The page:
EV: To me God is everywhere; he’s always speaking to you. The thing is that you need to listen. It’s a beautiful world. We see the homeless or poor person — all of the millions that there are — we cannot help them all, but we can certainly say, “God I see them, God help them,” because that’s what God wants you to do. He wants you to be present in their existence, to know that it is a tragedy but also to try to help every day indirectly or directly.

PCN: So it sounds like you encourage these women to waken up to the moment…

EV: and to know that they have been kind and generous all their lives.

PCN: To call out the Christ already in them.

EV: I think it’s to a lot of them to know because they haven’t allowed themselves to know. They got a divorce or you know, I’m so bad or I’m cursed, condemned or going to hell, and I tell them “God wouldn’t do that to you. No. He wouldn’t do that.”  Or the pain of a mom saying, “Geez, my son’s going to hell because he’s gay” or “I’m going to hell because I have a gay son, and it’s my fault,” and I’m like, “God would sit and embrace your son. Love him, hold him. God doesn’t make a mistake.”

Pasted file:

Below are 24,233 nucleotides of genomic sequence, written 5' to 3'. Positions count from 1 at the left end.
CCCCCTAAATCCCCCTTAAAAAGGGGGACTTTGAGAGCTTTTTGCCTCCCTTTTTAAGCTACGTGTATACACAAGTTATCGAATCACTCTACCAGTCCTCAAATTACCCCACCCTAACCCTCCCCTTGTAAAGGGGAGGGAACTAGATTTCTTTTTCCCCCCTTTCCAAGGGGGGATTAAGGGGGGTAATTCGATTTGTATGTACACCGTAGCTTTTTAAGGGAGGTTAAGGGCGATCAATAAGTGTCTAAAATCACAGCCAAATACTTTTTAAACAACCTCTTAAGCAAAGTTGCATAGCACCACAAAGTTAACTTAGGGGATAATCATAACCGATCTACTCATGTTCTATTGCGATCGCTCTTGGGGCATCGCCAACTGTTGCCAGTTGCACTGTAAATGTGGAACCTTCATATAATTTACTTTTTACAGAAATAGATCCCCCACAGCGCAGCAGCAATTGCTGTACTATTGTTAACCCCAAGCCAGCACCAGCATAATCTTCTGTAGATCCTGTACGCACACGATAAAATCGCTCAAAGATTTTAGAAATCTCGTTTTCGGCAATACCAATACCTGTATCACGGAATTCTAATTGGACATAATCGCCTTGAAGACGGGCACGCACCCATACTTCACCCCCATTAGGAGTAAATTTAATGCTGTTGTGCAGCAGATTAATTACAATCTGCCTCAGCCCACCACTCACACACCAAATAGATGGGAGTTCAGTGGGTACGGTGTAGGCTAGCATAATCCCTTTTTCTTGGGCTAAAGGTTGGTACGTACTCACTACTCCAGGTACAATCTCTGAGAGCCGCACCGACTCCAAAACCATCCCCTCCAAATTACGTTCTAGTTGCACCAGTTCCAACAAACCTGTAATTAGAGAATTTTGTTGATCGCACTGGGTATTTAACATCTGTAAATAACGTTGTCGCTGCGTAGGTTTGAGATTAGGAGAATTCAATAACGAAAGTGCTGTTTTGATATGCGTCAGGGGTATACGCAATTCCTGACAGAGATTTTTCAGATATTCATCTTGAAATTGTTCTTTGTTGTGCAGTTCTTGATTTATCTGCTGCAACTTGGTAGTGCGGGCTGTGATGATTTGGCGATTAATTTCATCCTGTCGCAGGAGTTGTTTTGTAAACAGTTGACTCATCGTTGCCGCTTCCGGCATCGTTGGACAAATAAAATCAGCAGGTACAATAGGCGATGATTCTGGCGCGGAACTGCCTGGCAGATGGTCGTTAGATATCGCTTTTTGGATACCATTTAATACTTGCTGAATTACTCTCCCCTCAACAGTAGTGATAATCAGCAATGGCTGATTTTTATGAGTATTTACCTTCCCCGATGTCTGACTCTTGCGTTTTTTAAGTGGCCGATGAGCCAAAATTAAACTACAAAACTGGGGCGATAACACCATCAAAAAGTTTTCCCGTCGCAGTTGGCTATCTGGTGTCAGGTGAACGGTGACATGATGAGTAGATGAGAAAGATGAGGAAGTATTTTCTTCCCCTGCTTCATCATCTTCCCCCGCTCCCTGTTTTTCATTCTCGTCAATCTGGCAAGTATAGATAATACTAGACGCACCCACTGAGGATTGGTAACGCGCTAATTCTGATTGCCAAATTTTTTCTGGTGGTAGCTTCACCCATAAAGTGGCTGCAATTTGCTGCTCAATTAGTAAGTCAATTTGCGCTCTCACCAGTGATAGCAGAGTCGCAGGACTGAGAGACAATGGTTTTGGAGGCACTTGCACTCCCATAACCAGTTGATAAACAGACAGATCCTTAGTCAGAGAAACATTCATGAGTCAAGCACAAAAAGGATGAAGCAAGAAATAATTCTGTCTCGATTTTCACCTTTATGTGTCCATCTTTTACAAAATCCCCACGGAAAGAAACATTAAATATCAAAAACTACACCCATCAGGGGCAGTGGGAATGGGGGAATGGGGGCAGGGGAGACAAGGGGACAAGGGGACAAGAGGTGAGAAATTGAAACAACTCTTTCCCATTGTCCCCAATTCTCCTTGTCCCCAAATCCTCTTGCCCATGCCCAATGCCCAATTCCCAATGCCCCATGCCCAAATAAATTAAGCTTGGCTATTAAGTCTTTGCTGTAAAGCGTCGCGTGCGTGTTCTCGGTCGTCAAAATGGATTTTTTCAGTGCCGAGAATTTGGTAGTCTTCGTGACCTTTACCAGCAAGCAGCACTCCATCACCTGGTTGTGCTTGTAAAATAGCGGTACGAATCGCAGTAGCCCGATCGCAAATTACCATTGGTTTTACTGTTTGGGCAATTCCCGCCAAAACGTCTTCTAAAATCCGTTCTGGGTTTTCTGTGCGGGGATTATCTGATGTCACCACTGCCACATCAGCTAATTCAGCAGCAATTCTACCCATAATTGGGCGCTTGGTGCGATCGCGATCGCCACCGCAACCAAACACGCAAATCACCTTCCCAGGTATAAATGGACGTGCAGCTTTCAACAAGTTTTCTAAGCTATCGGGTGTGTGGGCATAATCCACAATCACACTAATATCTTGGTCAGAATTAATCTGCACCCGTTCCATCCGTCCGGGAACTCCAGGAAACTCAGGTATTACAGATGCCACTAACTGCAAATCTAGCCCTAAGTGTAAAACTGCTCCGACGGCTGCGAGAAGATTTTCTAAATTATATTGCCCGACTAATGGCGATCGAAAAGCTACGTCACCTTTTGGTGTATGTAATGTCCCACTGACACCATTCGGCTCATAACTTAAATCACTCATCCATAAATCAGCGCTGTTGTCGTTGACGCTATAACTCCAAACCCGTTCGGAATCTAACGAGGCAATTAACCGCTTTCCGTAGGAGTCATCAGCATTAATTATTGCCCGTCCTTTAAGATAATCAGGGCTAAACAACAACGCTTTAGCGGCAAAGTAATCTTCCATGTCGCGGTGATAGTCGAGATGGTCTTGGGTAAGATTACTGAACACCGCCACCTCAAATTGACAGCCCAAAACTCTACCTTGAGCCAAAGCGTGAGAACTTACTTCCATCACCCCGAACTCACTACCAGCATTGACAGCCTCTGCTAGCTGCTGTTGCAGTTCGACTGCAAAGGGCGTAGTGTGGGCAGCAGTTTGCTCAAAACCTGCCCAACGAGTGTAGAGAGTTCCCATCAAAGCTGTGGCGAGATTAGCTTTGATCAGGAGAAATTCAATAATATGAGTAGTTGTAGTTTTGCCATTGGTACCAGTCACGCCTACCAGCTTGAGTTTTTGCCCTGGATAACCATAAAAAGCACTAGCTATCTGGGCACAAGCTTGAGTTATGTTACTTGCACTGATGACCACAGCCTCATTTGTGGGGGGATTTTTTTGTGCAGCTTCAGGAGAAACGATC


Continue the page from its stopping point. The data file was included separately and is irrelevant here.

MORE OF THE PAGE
PCN: You’ve talked about the fused glass are you make as an analogy for life, and I was wondering if you’d be willing to share a little bit about that.

EV: Well, my husband and I met when we were 19, and we got married. We had been married like 40 years, and we were artists. We knew that we had grown up feeling inferior because we were Mexican-American. The thing was that we did not know our culture and the importance of our culture. When you go to college you open your eyes and say, “Whoa! Wait a minute! History has been wrong about my people.”